The lone Social Security Administration field office in Arlington is officially set to close its doors two weeks from now, as county leaders continue to press for answers on why the location is shutting down.
The SSA announced in a news release Wednesday (June 6) that the office, located at 1401 Wilson Blvd in Rosslyn, will close on June 22. That will force the roughly 25,000 Arlington residents who visit the office each year to leave the county to receive an in-person consultation on their benefits.
In its release, the SSA suggested that Arlingtonians will be able to visit the administration’s offices in Alexandria, Fairfax or D.C. instead, or even use the SSA’s online services. Yet, ever since news of the office’s closure became public last month, advocates for seniors and local elected officials have argued that Social Security recipients often lack the transportation options and technical savvy to make those alternatives viable.
“This field office is conveniently located for our older and disabled Arlington constituents who trust and rely on the direct assistance provided at this location and may lack close access to transportation, or wish to discuss their affairs in-person rather than over the internet,” U.S. Sens. Tim Kaine and Mark Warner (D-Va.) wrote in a May 21 letter to the SSA’s acting inspector general. “At a time when our nation’s population of seniors is growing, it would be imprudent to reduce access to services seniors need and demand.”
The SSA claims, however, that its “expiring lease” at the Rosslyn building is forcing it to close the office. That argument doesn’t hold much water with Arlington leaders, who have long lamented that Rosslyn boasts an office vacancy rate of more than 20 percent.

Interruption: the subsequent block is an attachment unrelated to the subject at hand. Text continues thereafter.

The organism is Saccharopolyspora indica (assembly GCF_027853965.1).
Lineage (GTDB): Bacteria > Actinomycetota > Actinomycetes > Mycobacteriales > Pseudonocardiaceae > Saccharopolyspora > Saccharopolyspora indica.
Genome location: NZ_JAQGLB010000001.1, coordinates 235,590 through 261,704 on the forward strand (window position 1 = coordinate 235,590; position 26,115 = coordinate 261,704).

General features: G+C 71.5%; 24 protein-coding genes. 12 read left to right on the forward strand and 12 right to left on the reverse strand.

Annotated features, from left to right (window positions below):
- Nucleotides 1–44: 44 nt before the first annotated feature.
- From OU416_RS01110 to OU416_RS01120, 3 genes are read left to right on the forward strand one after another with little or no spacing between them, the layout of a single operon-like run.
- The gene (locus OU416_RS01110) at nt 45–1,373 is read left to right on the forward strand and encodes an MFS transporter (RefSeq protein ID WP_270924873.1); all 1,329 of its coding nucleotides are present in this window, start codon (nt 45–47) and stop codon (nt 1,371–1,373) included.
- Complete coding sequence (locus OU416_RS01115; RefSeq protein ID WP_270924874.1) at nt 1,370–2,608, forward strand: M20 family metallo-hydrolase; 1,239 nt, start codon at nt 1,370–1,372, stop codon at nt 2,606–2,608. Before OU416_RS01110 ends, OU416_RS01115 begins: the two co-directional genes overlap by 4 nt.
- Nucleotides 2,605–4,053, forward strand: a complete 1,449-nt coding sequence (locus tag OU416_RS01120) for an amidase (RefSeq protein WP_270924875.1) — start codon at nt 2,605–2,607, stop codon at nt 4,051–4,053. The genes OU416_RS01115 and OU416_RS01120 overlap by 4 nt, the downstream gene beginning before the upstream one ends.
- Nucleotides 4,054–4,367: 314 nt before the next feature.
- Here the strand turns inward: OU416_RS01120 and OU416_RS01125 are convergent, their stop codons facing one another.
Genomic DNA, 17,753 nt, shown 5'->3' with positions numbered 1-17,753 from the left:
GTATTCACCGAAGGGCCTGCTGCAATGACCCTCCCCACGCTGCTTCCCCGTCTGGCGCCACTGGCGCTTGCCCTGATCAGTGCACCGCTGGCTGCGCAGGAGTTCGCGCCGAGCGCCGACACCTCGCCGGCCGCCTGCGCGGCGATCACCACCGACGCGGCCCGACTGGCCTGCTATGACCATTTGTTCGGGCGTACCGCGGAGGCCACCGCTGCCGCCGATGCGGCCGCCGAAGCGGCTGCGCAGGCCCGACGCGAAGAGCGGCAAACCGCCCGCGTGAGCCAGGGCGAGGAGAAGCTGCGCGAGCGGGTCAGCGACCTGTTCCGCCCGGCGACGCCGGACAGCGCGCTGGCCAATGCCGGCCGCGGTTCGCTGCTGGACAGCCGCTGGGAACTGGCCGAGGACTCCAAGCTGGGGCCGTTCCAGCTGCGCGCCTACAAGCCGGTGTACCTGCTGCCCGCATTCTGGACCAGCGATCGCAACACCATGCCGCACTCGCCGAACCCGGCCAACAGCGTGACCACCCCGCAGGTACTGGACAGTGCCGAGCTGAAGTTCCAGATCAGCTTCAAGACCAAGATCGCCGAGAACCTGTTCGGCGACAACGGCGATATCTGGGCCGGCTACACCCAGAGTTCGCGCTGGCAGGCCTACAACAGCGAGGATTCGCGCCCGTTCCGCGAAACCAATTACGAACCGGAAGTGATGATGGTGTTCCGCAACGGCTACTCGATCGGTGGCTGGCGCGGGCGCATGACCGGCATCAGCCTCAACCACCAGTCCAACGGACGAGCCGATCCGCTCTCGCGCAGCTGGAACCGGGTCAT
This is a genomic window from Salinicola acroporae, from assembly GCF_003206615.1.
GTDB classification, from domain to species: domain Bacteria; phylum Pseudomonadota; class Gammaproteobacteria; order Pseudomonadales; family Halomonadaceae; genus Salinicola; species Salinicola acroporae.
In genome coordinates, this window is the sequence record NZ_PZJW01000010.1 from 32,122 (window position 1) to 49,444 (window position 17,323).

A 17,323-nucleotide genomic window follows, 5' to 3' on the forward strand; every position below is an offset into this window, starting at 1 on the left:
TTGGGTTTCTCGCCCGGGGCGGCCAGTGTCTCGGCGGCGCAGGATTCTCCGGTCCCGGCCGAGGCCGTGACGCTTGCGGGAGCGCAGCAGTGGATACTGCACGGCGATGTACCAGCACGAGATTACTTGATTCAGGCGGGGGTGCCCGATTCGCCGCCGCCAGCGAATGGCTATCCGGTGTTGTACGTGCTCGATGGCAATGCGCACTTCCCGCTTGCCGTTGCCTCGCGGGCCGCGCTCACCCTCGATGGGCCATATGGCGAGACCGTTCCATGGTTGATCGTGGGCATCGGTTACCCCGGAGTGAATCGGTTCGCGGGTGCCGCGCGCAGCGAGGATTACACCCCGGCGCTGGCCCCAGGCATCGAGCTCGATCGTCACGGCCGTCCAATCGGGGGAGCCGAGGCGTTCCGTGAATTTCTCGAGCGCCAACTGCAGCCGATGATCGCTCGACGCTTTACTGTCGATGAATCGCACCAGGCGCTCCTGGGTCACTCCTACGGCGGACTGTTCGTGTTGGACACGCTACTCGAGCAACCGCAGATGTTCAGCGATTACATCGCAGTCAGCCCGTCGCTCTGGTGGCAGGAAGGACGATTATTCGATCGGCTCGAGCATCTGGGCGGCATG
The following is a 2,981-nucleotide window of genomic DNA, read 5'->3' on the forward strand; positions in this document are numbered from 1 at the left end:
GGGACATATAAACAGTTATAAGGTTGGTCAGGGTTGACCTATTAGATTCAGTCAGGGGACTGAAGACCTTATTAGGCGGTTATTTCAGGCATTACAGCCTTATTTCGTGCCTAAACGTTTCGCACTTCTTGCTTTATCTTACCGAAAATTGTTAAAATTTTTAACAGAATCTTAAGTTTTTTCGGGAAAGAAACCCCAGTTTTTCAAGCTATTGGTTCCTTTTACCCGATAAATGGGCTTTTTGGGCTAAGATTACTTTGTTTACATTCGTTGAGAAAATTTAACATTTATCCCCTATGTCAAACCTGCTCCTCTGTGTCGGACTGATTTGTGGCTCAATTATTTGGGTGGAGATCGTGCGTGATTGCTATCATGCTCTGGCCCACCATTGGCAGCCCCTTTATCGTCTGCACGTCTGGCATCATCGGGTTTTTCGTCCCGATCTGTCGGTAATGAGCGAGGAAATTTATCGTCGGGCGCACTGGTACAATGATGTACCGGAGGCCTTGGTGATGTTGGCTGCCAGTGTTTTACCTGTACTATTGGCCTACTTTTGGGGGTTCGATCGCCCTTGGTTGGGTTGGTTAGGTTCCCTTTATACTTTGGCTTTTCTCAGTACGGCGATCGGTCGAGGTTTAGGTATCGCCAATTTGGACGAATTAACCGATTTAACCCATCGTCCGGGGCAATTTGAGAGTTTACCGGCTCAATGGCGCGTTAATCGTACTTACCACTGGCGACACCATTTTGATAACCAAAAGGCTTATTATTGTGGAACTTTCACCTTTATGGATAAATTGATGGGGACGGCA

“Given the vacancy rate within Arlington County and the likely continued availability of existing space, office space availability is not an issue,” Rep. Don Beyer (D-Va.) wrote in a May 1 letter to the administration’s inspector general.
Beyer also noted in his letter that the county has “made an overture to assist with finding a suitable space” for a new office in Arlington — a county spokeswoman confirmed that County Manager Mark Schwartz made such an offer. An SSA spokesman did not respond to a request for comment on what discussions the agency has had, if any, with Arlington officials about staying in the area.
Kaine and Warner added in their note that county leaders have even floated the possibility that “it may be possible to extend the field office’s current lease because redevelopment of the Wilson Boulevard location is unlikely to occur for several years.” The County Board approved a full redevelopment of the block — also the location of the famed “Deep Throat” parking garage where Washington Post reporter Bob Woodward met with a source to help break open the Watergate scandal — back in 2014, but demolition work still has yet to start in the area.
Accordingly, Beyer, Kaine and Warner all demanded an investigation into how the SSA ultimately decided to close the office, and the administration’s inspector general agreed to order a review of the matter on May 21.
“The Social Security Administration should postpone the closure of its Arlington office while this review goes forward,” Beyer wrote in a statement. “It would be inappropriate for the office to be closed before the effects on the community are assessed. I thank the Acting Inspector General for undertaking this review, and look forward to its conclusions.”
The SSA office closure in Arlington is hardly an isolated decision, however. The administration has closed 125 of its roughly 1,250 offices since 2000, according to the advocacy group Social Security Works.
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